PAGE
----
The Plan must also establish a database on the public website of the Plan (or issuer) that contains a list of each provider and facility that has a direct or indirect contractual relationship with the plan; and directory information (name, address, specialty, phone number and digital contact information for the provider). A participant who relies on any inaccurate provider directory information will be responsible for only the in-network cost-sharing amount.

TH COMMENT: Again, this can create increased costs for the Plan. An error relied on by the participant means that he/she will only be paying the in-network cost sharing, but the Plan will be paying an OON bill.

ACTION ITEMS:

  • TPA agreements will need to be revised to include this service, as well as a provision indemnifying the Plan against any additional costs due to an error in the directory.
  • The TPA agreement should specify that the TPA will maintain the response communication for the required period, and that any such documentation will be provided to the next TPA.

Additional Transparency Requirements in the CAA

As noted above, in addition to the No Surprises Act, the CAA contained a number of separate provisions that are also intended to increase transparency regarding costs and coverage. These requirements are explained below.

Removal of Gag Clauses (appears to be effective now)

Plans cannot enter into any agreement with healthcare providers, network of providers, TPAs or others who offer access to a network of providers, if that contract would, directly or indirectly, preclude the Plan from:

  • disclosing provider-specific cost or quality-of-care information or data, through a consumer engagement tool or other means, to referring providers, the plan sponsor, enrollees, or individuals eligible to become enrollees;
  • electronically accessing de-identified claims information (in accordance with HIPAA, GINA and the ADEA); and
  • sharing the above information with a business associate.

The agreement can allow the provider or network to include reasonable restrictions on public disclosure of the information. The Plan must submit an annual attestation to HHS that the plan is in compliance with these requirements.

TH COMMENT: Gag clauses are in many TPA agreements. For example, the TPA agreement may state that the Plan will pay at the “PPO Rates” but those rates and how they are determined are categorized as “proprietary infor­mation” or “confidential information.”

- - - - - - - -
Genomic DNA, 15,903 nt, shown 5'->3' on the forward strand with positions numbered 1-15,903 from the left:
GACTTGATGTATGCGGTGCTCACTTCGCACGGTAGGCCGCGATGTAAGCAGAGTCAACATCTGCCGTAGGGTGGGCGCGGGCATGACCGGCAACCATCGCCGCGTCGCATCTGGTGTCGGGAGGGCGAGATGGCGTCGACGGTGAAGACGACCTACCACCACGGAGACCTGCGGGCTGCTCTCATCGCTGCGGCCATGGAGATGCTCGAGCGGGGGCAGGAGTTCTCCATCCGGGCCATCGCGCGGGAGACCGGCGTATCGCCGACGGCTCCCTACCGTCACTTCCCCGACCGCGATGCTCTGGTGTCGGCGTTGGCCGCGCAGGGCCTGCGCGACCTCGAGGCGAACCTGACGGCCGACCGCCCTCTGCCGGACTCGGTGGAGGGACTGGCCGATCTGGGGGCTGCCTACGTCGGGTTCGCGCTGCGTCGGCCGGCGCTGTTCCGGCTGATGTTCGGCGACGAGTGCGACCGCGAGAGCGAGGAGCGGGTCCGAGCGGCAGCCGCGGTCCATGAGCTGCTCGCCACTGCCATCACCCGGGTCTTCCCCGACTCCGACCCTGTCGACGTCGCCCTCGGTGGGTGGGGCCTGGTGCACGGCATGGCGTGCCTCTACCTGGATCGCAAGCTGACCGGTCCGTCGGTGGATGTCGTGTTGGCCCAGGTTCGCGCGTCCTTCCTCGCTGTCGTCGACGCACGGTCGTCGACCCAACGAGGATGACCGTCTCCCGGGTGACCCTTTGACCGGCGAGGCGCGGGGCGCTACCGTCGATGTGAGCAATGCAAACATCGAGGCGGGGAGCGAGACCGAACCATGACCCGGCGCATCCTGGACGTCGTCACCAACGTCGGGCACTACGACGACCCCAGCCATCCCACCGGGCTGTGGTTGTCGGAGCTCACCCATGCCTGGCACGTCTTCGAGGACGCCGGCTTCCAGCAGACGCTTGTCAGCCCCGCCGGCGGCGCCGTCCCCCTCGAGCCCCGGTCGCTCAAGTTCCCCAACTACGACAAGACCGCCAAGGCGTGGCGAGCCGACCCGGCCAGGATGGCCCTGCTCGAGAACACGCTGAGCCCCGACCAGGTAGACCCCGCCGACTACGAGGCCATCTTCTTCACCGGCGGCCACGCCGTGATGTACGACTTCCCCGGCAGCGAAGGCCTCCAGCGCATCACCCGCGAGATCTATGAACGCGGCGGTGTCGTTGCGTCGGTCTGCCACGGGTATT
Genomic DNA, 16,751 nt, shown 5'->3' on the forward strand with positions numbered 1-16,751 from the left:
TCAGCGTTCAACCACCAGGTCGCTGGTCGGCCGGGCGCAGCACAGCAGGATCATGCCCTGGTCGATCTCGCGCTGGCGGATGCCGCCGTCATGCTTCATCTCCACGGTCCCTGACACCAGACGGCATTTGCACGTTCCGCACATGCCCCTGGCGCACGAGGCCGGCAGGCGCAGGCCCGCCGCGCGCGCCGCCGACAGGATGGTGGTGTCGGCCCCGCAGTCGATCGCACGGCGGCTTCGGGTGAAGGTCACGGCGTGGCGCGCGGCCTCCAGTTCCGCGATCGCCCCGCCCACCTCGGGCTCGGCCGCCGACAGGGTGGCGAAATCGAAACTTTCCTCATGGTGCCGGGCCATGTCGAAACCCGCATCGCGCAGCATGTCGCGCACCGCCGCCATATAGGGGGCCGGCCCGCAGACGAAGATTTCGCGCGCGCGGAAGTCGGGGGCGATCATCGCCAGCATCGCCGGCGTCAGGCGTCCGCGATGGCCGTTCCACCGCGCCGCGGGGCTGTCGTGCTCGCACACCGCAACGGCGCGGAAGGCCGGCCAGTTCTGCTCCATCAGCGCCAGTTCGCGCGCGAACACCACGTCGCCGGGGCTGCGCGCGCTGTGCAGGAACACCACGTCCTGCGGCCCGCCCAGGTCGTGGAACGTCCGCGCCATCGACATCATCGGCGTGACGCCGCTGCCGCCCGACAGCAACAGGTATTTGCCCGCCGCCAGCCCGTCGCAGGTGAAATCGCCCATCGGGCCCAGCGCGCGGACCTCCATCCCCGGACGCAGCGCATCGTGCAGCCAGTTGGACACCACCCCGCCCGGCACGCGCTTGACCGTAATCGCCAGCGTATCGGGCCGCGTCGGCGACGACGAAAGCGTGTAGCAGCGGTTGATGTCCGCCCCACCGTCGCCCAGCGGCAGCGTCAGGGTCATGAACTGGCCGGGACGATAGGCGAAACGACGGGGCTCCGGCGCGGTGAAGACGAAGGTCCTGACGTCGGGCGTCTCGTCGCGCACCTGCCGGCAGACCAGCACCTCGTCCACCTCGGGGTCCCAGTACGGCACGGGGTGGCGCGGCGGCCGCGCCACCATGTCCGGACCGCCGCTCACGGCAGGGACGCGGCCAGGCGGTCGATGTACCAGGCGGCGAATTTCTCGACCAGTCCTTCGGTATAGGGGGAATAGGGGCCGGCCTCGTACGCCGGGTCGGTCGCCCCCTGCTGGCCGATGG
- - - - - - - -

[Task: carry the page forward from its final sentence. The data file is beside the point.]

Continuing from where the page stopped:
ACTION ITEM: Closely review TPA agreements for gag clauses, which must be removed.

Information about Direct and Indirect Compensation (Applies to contracts that are executed or renewed on and after December 27, 2021)

The ERISA prohibited transaction rules limit the types of transactions that an ERISA plan can enter into with a “party in interest” (which includes service providers). There is an exemption under ERISA Section 408(b)(2) that allows a plan to pay “reasonable compensation” to a party in interest. There are specific regulations implementing ERISA Section 408(b)(2) for retirement plans, but not for health and welfare plans. The CAA has now added specific disclosure requirements for group health plans so that a contract for brokerage services5 or consulting6 will only be considered “reasonable” if certain disclosures are made by the service provider to the plan. This requirement only applies to contracts where the service provider reasonably expects to receive $1,000 or more in com­pensation (direct or indirect) in connection with providing the services. Specifically, these rules will require the disclosure of, among other things, whether the service provider will provide fiduciary services, the direct and indirect compensation received by brokers and consul­tants related to the health plan, such as for steering plans to certain vendors. For example, a consultant may receive a commission or production bonus from a TPA for the placement of business with that TPA. This type of com­pensation must now be disclosed to the plan sponsor. It is notable that this new rule does not apply to insurance carriers or pharmaceutical benefits managers (PBMs).